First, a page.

This weekend I spent some time upgrading the house MythTV box. I pulled the old WinTV card that had been my only tuner card and installed a Hauppage PVR-500. Yes, it's got a MCE (Media Center Edition) designation, but it works fine in linux. PVR-500 short notes: dual tv tuners w/ dbx stereo, dual hardware-based mpg2 encoders, fm radio tuner, and a $140 price tag. It took way longer than I thought it would to wrangle the ivtv drivers to play nicely with the rest of my system. A HowTo at ivtv.org and another specifically geared towards a knopmyth install were a huge help. If it helps, I ended up happily running with firmware 0x02050032 if that helps anyone at all.
I decided a few months ago during a reinstall to use Centos as the base for the Myth install. I wanted something that wouldn't age out from under me and become unsupported as my FC2 install had done, and Centos promised the long-term version stability of the Red Hat Enterprise products without the support options or the cost. Other than the fact that there's not a lot of docs out the with Centos-specific instructions on how to do things, it's been great. Ok, not having v4l as a standard kernel module pushed me off towards the centosplus repository, but that's been good so far.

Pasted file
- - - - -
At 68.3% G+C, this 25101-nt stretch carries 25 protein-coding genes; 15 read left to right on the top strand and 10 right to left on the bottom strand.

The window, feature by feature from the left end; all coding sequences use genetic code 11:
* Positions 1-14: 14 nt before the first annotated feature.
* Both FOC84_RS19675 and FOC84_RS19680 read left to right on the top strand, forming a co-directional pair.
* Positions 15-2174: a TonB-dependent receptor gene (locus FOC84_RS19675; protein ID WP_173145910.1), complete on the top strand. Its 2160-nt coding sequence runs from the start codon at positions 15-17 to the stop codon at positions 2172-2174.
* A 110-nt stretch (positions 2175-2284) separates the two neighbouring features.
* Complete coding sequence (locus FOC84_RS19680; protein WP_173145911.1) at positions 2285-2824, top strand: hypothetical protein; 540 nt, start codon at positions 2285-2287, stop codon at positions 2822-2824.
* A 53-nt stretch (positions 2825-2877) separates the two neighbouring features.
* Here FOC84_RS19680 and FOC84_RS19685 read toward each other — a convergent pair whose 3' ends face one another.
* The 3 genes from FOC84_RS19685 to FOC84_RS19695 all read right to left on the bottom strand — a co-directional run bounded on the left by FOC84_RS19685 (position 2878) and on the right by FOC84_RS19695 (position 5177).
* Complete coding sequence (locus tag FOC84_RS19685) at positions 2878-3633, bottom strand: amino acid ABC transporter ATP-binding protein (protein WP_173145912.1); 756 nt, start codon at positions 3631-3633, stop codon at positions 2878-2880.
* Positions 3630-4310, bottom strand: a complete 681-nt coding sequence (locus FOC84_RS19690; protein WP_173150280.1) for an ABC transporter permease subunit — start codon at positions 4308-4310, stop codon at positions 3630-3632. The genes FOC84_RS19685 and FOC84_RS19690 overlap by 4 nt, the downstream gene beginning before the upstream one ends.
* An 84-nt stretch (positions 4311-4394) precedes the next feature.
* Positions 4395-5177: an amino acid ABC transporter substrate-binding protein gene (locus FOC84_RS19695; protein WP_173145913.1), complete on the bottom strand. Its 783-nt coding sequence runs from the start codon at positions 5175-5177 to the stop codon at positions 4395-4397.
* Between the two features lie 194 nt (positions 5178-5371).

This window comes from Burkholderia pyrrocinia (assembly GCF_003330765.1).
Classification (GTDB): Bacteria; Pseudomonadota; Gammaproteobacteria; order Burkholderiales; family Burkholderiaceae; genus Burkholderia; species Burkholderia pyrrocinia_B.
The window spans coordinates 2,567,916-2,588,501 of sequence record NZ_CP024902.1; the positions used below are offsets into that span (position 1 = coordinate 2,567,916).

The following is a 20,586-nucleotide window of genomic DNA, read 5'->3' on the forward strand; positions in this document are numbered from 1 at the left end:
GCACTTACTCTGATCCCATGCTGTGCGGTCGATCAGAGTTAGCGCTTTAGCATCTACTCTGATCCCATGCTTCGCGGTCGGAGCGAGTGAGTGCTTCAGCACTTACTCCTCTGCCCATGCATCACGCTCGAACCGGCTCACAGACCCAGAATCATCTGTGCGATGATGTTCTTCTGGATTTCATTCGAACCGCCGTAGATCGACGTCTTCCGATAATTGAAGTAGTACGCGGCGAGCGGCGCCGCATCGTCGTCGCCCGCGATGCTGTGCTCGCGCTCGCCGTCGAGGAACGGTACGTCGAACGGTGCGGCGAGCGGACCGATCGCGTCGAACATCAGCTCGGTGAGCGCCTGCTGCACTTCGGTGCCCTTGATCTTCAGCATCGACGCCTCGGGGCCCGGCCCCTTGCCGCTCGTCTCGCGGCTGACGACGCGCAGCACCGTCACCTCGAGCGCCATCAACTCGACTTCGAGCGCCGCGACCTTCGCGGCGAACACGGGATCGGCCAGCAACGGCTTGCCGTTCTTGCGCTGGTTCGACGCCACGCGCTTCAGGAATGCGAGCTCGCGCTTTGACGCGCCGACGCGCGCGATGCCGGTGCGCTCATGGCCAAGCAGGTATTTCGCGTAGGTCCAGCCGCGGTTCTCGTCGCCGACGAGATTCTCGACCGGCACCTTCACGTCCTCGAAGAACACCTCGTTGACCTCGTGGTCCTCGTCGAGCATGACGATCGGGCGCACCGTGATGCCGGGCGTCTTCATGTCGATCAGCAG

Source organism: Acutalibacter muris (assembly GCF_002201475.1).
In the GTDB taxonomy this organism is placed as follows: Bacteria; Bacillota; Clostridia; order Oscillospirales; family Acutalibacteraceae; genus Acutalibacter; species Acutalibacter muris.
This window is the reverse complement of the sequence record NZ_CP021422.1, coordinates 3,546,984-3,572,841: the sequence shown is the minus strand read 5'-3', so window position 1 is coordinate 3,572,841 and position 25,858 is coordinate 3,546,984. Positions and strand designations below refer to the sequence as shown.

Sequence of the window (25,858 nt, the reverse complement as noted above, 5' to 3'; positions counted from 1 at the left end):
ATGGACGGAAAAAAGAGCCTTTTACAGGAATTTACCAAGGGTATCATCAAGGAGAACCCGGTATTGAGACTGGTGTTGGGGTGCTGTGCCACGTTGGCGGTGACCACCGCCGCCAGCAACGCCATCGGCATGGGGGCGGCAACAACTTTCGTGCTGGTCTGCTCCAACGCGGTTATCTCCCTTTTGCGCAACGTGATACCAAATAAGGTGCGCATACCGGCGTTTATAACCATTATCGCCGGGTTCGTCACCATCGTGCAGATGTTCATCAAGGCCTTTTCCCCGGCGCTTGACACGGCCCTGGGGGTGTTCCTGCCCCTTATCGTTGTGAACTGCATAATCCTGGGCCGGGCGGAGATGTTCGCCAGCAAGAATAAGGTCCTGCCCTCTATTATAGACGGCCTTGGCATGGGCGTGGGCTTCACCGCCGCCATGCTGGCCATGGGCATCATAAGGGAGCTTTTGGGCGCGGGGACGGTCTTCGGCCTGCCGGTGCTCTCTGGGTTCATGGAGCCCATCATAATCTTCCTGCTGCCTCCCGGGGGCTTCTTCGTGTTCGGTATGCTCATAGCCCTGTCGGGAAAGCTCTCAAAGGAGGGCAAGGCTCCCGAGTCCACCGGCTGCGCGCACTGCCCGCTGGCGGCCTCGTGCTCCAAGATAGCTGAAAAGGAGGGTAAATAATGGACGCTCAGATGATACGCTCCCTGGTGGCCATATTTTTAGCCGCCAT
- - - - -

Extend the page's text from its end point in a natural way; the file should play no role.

Task #2 was adding 250G of additional space to the LV set that /home lives on. That doubled the space for MythTV recordings. Of course, it also doubles the failure rate, but all th music and picures live on back-ups anyway. Worse-case I'll have to reinstall the os and MythTV, and download or re-record all the shows that we've got stashed on there. That was amazingly easy to do. Repartition the volume as linux lvm, prepare it as lvm volume, add it to the volume set, expand the logical volume, and resize2fs the filesystem out to use all the new space.
As I was fetching links and checking urls to write this, I discovered that version 0.19 of MythTV had been released earlier today, so that's been downloaded and is compiling as I write. I'll post back with news of my success, or of the new and exciting things that I've learned getting it all to work.